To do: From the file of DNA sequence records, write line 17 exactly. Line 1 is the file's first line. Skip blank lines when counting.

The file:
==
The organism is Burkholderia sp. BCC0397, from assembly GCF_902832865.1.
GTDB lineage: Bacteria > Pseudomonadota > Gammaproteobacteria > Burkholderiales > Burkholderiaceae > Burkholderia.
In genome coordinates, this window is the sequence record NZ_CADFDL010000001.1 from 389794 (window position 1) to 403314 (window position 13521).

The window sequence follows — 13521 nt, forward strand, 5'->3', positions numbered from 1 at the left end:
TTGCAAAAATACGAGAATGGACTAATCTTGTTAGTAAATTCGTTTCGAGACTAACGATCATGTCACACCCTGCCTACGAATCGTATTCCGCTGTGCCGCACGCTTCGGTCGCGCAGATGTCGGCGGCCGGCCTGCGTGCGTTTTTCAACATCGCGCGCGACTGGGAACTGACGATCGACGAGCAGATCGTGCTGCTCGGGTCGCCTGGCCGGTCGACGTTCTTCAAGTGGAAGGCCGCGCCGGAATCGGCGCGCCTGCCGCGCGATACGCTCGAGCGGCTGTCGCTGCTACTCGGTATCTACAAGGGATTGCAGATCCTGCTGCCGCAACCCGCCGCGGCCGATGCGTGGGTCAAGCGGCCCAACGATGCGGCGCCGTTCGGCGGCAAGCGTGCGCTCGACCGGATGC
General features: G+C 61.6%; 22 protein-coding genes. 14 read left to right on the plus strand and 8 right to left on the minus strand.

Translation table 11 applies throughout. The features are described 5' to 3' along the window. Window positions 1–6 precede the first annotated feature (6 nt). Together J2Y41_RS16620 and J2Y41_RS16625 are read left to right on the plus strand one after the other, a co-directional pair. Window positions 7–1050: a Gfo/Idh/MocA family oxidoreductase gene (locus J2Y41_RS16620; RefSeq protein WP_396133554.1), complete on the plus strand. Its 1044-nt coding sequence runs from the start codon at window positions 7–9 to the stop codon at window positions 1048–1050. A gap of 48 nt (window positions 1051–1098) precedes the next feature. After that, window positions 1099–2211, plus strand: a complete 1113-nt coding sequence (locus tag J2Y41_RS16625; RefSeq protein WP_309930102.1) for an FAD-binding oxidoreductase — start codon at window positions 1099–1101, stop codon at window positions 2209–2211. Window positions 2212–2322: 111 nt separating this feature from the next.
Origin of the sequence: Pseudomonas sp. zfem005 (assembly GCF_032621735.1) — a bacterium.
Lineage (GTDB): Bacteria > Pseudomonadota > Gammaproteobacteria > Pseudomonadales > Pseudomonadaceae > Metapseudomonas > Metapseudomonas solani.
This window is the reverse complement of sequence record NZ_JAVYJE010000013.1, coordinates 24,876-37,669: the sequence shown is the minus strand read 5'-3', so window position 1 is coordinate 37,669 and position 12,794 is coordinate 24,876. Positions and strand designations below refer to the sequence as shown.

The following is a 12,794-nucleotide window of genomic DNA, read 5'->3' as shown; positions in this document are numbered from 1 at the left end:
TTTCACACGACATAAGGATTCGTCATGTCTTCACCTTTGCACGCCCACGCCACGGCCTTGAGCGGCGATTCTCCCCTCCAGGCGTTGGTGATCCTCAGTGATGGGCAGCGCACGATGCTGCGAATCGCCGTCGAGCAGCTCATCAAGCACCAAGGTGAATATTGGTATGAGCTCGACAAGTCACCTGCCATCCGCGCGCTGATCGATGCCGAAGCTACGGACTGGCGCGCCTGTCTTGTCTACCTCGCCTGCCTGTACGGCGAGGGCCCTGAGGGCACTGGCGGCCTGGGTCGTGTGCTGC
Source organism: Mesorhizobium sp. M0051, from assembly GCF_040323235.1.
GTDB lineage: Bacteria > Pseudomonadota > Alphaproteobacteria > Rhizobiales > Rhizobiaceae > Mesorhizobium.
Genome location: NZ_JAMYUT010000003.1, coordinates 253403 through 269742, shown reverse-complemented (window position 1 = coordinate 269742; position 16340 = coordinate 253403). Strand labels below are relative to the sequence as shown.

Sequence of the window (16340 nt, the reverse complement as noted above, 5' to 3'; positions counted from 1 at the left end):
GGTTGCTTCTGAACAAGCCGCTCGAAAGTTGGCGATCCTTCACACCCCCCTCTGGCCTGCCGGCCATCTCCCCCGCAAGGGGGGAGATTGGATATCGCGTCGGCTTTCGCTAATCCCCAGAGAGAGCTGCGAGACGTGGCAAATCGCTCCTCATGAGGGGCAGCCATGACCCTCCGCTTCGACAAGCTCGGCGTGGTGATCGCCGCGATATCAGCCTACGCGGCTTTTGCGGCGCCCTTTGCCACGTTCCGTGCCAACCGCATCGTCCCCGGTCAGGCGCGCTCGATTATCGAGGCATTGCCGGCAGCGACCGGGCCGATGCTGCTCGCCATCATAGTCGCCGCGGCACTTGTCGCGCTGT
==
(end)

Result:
GGTTGCTTCTGAACAAGCCGCTCGAAAGTTGGCGATCCTTCACACCCCCCTCTGGCCTGCCGGCCATCTCCCCCGCAAGGGGGGAGATTGGATATCGCGTCGGCTTTCGCTAATCCCCAGAGAGAGCTGCGAGACGTGGCAAATCGCTCCTCATGAGGGGCAGCCATGACCCTCCGCTTCGACAAGCTCGGCGTGGTGATCGCCGCGATATCAGCCTACGCGGCTTTTGCGGCGCCCTTTGCCACGTTCCGTGCCAACCGCATCGTCCCCGGTCAGGCGCGCTCGATTATCGAGGCATTGCCGGCAGCGACCGGGCCGATGCTGCTCGCCATCATAGTCGCCGCGGCACTTGTCGCGCTGT